Civil Air Patrol is participating for the 22nd straight year in an exercise to help the U.S. Air Force ensure the safety and security of airspace around SoFi Stadium in Inglewood, California, and Super Bowl LVI, set for Feb. 13.
To help train Air Force fighter aircrews and maintain their proficiency, CAP flies its aircraft into simulated restricted airspace, playing the role of a trespassing aircraft as the Air Force jet crews practice intercept techniques. The Air Force pilots fly alongside the CAP plane, make radio contact, and guide it out of the restricted airspace.
These training flights are scheduled to occur between Feb. 7 and Feb. 10.
CAP is involved in similar exercises around the U.S. throughout the year to test aerospace security. The exercises, known as Falcon Hawk, are carried out as part of Operation Noble Eagle, launched by First Air Force/Continental U.S. NORAD Region (CONR) after the Sept. 11, 2001, terror attacks. Along with CONR’s Western Air Defense Sector and CAP, the flights are conducted in coordination with the Federal Aviation Administration and U.S. Customs and Border Protection.
In typical training exercises, two Civil Air Patrol single-engine planes fly as intercept targets for the Air National Guard fighter jets. CAP’s “low and slow” aircraft are considered ideal targets for these exercises. A third CAP aircraft, known as a “high bird,” flies as a communications hub coordinating radio traffic from participants on the ground and in the air.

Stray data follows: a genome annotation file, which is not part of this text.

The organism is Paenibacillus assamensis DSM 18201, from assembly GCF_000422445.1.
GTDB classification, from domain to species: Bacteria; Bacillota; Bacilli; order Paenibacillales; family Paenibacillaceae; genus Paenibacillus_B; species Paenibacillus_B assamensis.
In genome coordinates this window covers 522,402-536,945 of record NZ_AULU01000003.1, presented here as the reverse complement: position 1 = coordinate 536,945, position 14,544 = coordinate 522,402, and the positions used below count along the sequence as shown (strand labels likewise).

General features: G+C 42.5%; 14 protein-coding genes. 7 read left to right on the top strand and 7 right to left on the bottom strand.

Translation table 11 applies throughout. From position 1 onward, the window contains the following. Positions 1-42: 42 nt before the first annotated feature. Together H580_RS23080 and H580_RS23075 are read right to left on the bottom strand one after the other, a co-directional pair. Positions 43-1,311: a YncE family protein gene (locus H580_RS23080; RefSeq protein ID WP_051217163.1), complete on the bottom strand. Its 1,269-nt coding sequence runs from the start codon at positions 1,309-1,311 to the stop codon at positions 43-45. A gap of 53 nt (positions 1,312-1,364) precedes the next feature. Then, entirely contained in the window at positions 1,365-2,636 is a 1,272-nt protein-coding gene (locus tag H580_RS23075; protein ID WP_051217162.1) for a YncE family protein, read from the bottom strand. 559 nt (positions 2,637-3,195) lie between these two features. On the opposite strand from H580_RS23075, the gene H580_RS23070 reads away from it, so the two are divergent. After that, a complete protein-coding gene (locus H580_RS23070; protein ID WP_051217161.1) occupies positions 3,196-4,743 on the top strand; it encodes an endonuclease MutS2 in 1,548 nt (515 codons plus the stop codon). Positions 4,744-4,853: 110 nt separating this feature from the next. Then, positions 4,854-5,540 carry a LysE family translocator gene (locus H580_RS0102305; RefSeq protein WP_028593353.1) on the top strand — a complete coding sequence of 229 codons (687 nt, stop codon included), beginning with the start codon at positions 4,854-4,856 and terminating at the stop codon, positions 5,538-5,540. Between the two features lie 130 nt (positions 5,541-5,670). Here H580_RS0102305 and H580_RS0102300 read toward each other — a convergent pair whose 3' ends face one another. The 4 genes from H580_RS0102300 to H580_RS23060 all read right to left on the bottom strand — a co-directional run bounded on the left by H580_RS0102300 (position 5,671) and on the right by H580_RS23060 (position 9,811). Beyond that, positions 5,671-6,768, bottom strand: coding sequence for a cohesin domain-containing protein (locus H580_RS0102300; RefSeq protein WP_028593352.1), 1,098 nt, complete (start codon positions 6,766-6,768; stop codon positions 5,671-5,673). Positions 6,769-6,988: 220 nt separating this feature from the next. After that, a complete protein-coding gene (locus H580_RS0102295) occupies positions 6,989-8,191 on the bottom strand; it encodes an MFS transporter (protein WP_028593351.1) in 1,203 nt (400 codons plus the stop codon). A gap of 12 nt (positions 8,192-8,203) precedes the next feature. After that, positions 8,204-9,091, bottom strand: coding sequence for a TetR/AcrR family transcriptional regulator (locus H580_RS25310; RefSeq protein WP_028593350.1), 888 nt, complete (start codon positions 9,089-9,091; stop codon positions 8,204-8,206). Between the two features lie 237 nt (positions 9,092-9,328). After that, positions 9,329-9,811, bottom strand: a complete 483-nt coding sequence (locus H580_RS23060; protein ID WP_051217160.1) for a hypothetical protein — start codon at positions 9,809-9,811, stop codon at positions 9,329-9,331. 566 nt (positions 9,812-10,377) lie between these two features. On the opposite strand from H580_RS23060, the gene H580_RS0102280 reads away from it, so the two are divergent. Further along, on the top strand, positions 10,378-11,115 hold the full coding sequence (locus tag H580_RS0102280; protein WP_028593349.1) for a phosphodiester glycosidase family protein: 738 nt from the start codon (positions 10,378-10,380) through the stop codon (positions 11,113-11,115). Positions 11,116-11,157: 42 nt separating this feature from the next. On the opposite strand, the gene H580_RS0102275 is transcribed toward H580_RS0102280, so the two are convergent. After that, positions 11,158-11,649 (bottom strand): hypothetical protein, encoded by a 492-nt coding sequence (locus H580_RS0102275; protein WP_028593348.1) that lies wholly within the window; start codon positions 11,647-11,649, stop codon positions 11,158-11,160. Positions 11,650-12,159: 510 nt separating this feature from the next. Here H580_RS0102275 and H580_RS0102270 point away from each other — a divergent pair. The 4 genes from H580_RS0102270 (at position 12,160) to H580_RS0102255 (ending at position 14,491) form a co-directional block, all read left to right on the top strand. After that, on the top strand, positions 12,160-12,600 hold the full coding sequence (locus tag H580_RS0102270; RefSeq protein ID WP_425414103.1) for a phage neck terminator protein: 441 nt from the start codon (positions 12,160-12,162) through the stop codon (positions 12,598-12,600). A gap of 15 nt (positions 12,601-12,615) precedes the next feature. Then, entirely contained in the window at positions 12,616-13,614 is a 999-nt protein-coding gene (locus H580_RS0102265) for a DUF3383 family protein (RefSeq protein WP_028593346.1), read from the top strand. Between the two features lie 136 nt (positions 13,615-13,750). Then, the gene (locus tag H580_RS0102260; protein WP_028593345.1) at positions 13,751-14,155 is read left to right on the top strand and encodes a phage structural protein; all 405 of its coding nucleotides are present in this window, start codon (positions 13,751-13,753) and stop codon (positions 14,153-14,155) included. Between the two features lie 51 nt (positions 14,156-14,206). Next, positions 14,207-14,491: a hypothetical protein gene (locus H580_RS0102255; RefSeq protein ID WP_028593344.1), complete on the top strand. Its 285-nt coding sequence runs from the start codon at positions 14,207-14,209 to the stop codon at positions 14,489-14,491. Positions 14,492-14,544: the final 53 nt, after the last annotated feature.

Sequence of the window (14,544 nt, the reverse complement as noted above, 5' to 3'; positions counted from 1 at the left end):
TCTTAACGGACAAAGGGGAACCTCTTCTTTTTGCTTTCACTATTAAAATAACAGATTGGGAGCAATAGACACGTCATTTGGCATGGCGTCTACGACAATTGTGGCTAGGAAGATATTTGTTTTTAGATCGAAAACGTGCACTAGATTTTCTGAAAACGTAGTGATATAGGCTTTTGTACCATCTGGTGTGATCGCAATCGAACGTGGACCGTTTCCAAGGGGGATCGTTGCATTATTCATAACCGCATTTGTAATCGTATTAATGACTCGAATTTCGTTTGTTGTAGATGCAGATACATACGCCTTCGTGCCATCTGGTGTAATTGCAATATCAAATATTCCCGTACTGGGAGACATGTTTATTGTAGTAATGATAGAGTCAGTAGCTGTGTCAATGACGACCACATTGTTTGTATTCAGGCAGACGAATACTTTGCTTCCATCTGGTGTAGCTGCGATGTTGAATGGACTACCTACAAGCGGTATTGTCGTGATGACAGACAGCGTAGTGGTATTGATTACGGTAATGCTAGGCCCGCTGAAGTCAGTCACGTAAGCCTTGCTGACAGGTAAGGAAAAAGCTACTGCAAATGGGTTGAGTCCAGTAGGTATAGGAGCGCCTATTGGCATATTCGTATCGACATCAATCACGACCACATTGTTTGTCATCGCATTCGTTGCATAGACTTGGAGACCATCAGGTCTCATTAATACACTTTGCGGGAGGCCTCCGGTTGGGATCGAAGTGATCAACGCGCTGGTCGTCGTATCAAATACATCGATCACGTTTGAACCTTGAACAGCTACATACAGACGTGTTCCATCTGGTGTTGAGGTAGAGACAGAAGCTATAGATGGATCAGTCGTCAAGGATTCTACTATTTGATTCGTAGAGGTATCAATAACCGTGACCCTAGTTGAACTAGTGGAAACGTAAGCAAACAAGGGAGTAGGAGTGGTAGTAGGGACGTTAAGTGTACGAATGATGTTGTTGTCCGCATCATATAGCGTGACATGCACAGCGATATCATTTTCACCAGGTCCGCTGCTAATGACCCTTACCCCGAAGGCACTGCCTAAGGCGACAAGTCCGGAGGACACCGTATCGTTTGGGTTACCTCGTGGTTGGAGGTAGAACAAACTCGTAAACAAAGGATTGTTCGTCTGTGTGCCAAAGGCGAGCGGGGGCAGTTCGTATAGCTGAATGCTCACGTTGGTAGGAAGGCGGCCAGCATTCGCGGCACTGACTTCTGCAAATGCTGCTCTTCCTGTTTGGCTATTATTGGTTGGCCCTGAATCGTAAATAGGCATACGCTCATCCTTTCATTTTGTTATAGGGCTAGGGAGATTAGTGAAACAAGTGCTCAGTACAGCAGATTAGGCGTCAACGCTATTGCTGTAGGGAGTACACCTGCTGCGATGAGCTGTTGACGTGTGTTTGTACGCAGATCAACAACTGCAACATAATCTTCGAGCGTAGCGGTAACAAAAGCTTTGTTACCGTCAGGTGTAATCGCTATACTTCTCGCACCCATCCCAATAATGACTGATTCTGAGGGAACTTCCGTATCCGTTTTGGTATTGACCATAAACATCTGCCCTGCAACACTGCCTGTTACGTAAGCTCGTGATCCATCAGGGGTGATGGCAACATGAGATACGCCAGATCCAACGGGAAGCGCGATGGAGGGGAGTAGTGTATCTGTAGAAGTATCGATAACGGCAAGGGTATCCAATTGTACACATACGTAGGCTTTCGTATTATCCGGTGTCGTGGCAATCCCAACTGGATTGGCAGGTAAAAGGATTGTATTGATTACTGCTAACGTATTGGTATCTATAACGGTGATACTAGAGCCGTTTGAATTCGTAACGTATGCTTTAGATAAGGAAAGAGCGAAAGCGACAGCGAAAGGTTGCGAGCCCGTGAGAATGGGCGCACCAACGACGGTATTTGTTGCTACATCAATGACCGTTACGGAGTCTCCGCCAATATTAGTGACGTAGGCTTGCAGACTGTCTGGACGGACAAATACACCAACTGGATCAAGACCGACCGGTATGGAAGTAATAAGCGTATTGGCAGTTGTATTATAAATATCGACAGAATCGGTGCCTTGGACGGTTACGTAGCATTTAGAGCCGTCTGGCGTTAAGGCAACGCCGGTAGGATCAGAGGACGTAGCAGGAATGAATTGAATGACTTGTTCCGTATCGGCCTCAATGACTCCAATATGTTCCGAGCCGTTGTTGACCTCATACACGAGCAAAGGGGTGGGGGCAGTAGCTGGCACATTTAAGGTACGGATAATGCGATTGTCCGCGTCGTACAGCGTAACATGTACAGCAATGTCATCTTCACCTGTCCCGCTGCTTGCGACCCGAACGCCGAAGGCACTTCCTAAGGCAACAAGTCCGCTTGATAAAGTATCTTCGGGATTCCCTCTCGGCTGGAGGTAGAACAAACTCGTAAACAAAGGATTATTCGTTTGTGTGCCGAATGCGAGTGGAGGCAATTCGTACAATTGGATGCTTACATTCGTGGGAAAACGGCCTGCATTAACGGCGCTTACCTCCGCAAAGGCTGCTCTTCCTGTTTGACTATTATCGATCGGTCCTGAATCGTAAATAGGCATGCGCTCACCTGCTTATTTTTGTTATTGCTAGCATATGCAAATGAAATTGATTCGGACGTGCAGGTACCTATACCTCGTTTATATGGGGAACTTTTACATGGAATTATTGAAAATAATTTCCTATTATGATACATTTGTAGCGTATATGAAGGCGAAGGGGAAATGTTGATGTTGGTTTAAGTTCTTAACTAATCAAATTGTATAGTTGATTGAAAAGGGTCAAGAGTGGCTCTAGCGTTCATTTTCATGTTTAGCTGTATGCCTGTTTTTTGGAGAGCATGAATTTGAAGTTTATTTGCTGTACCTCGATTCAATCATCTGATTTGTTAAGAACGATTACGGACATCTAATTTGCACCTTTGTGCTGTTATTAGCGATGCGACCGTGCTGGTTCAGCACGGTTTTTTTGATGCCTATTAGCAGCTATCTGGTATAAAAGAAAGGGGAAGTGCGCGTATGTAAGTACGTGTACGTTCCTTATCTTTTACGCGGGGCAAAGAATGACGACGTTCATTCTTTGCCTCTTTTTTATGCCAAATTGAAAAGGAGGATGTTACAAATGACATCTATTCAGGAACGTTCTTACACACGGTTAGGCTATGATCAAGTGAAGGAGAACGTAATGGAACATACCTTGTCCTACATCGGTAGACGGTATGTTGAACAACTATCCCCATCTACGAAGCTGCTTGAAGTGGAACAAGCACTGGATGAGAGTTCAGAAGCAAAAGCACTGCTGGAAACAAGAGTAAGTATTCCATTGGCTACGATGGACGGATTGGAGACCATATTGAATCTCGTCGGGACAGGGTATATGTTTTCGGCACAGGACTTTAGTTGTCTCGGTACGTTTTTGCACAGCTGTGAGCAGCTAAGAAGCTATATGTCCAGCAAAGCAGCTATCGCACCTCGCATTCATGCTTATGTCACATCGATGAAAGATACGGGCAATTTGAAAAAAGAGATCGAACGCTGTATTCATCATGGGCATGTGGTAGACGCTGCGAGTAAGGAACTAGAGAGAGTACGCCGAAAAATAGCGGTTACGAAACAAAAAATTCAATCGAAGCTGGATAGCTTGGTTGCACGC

“Our Air Force auxiliary, CAP, comprised mostly of volunteers, is a national treasure. They continue to make significant contributions day in and day out to include their work in support of this national sporting event,” said Air Force Lt. Gen. Kirk Pierce, commander, CONR – First Air Force. “Be it educational CAP static aircraft displays or defense-training flights, the team is excitedly preparing for America’s Game.”
The Federal Aviation Administration routinely implements Temporary Flight Restrictions around major events like the Super Bowl, VIP flights, and major disasters. Airspace around these TFR areas is restricted from all general aviation traffic for a specific radius to ensure no aircraft enter. The TFR is enforced by the Air Force, which has fighter aircraft patrolling the area during the time of the restriction.
CAP’s California Wing will display one of its aircraft Feb. 9 at March Air Reserve Base in Riverside alongside other aircraft being used in the Super Bowl exercise. Although the Air Force is not offering media flights before Super Bowl LVI because of the COVID-19 pandemic, the briefing is being held to highlight the joint training missions and the flights’ importance.
Aircraft slated to be on display include a 144th Fighter Wing F-15C, 144th Fighter Wing Detachment 1 F-16, 452nd Air Mobility Wing KC-135 Stratotanker, Customs and Border Protection Pilatus PC-12, and CAP Cessna 182.
Acting as a Total Force partner as the Air Force auxiliary, Civil Air Patrol is aligned with First Air Force to rapidly respond to nonmilitary threats domestically when tasked in a Defense Support of Civil Authorities capacity to save lives, relieve suffering, prevent property damage, and provide humanitarian assistance.